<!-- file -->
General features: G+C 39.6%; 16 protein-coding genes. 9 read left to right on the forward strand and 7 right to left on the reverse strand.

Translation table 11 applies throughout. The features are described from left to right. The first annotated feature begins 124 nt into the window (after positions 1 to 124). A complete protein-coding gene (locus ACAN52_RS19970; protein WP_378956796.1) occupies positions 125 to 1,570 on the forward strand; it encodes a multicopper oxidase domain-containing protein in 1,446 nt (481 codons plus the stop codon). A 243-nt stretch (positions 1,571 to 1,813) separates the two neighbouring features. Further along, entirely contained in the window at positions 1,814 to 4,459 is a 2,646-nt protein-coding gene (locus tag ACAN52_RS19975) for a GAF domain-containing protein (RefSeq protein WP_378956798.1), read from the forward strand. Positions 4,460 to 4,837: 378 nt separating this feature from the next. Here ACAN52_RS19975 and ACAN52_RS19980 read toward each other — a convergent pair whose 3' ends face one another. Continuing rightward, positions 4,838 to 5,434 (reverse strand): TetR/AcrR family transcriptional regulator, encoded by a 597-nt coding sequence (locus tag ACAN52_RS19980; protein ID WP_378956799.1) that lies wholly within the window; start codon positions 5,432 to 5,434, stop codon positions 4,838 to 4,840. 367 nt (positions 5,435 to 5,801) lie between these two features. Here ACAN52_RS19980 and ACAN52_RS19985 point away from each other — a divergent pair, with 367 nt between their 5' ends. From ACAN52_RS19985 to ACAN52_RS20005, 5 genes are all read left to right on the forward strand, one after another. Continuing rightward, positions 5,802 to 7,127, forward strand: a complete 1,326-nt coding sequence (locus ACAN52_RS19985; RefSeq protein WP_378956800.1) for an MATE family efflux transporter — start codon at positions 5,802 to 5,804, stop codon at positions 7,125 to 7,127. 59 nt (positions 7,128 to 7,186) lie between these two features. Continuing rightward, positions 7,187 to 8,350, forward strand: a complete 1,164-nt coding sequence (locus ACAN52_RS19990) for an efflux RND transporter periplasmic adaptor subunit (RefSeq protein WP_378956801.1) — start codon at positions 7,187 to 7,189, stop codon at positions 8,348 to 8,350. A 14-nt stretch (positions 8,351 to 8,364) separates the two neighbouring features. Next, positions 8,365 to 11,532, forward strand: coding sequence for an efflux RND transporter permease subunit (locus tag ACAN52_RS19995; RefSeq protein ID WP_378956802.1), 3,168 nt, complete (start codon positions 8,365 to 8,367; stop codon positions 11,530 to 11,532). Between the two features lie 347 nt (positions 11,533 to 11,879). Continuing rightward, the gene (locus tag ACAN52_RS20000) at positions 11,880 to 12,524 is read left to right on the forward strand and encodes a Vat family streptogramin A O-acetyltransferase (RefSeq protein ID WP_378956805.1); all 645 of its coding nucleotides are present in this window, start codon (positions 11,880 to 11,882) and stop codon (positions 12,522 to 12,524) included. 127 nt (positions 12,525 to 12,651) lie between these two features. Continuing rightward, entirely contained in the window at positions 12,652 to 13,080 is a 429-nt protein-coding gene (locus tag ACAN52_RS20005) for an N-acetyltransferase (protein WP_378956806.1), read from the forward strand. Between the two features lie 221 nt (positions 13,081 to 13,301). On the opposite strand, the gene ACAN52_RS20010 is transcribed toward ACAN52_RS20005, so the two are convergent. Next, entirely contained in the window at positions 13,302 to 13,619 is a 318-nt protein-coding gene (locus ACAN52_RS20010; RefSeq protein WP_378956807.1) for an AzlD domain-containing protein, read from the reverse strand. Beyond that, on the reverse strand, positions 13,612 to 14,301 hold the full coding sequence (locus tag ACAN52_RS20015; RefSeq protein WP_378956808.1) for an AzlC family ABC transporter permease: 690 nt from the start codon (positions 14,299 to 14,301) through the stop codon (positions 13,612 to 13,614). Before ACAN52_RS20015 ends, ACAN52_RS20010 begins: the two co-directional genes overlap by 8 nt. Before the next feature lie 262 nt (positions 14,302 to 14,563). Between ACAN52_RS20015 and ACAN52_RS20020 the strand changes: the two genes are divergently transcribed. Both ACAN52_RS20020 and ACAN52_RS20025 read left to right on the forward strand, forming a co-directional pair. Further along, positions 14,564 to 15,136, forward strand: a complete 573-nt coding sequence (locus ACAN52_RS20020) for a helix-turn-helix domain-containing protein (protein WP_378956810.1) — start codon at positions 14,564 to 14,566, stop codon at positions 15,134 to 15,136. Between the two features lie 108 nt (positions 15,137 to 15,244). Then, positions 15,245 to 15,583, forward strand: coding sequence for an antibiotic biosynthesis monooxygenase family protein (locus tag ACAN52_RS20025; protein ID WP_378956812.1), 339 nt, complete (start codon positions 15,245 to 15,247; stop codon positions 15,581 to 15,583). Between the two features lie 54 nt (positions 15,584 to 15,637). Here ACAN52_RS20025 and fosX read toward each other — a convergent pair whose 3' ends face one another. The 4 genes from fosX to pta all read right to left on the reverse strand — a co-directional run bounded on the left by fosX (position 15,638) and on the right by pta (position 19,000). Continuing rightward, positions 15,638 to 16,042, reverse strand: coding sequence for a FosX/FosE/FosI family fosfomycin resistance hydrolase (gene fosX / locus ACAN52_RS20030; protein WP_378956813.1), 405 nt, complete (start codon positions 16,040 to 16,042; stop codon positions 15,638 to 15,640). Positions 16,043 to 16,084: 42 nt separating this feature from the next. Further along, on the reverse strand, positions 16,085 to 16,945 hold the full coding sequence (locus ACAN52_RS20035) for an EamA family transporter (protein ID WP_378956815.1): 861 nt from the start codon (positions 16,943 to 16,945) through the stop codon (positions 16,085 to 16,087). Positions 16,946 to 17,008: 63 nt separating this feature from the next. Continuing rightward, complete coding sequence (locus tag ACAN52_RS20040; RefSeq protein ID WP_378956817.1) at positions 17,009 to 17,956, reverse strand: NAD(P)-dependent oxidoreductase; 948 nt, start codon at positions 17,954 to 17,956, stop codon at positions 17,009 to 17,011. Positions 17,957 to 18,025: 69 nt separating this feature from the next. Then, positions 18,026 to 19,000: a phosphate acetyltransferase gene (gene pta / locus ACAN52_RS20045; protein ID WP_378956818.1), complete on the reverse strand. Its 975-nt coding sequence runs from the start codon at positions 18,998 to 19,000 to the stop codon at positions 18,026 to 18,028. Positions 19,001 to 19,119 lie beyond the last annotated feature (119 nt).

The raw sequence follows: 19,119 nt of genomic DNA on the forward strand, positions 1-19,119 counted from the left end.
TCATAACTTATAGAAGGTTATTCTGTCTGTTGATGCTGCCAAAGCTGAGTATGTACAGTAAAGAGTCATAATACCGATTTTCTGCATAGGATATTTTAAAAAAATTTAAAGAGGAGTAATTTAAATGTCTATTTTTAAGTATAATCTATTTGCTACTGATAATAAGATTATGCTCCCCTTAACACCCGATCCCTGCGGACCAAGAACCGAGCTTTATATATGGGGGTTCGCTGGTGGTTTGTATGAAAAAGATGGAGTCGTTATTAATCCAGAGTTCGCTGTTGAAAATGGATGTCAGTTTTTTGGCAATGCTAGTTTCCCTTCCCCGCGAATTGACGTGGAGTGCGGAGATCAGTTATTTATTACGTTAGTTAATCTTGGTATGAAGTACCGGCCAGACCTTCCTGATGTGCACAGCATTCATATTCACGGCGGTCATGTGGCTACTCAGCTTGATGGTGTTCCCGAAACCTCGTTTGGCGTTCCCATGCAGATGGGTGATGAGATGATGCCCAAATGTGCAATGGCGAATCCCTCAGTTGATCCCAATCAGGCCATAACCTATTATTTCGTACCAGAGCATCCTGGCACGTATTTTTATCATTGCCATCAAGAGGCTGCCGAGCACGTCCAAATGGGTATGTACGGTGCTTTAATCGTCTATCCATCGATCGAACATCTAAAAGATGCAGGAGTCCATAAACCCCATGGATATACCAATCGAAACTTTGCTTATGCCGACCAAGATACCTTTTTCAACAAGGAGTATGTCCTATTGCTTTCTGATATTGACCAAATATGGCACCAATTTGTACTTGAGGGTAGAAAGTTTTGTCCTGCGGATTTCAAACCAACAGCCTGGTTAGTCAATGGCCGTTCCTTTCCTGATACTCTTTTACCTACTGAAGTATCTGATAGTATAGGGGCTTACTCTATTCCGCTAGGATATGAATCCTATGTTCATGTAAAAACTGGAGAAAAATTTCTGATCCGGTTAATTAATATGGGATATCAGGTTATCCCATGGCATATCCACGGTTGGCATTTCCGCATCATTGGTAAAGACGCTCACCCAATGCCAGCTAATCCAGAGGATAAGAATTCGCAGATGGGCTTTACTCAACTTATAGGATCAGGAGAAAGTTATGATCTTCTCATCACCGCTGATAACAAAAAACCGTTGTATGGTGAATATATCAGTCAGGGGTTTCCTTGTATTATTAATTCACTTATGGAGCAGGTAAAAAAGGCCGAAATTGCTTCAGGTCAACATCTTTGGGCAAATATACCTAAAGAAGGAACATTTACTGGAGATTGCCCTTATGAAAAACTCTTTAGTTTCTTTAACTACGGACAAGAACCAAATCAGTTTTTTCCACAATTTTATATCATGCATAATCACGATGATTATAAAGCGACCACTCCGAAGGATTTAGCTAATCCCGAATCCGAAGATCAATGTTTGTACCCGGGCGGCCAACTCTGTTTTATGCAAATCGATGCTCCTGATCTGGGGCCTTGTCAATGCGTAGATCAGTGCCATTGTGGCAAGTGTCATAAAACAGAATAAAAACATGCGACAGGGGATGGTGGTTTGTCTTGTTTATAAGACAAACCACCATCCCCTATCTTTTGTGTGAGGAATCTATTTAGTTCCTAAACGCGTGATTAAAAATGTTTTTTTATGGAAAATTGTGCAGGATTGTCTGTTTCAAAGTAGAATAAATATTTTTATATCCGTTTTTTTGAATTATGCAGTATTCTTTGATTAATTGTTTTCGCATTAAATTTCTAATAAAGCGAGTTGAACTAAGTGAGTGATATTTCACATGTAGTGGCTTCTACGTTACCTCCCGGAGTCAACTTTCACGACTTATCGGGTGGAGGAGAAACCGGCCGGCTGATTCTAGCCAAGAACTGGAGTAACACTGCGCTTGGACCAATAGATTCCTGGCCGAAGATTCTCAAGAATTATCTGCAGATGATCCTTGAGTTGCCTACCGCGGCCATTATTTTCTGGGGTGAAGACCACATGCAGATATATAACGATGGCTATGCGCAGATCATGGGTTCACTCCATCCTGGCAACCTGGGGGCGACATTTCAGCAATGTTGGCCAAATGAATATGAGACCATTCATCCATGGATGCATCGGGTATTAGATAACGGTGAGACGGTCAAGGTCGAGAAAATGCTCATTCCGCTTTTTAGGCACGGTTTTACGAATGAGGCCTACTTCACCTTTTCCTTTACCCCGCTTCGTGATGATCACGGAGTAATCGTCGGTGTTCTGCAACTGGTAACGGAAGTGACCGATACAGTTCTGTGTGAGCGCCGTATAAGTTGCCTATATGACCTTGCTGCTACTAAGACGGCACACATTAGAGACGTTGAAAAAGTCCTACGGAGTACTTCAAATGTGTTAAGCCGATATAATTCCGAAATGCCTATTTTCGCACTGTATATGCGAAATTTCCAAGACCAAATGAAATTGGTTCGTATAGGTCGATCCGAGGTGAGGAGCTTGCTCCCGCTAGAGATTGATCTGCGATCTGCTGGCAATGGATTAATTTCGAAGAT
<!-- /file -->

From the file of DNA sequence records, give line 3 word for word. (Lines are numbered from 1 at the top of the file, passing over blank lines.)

The raw sequence follows: 19,119 nt of genomic DNA on the forward strand, positions 1-19,119 counted from the left end.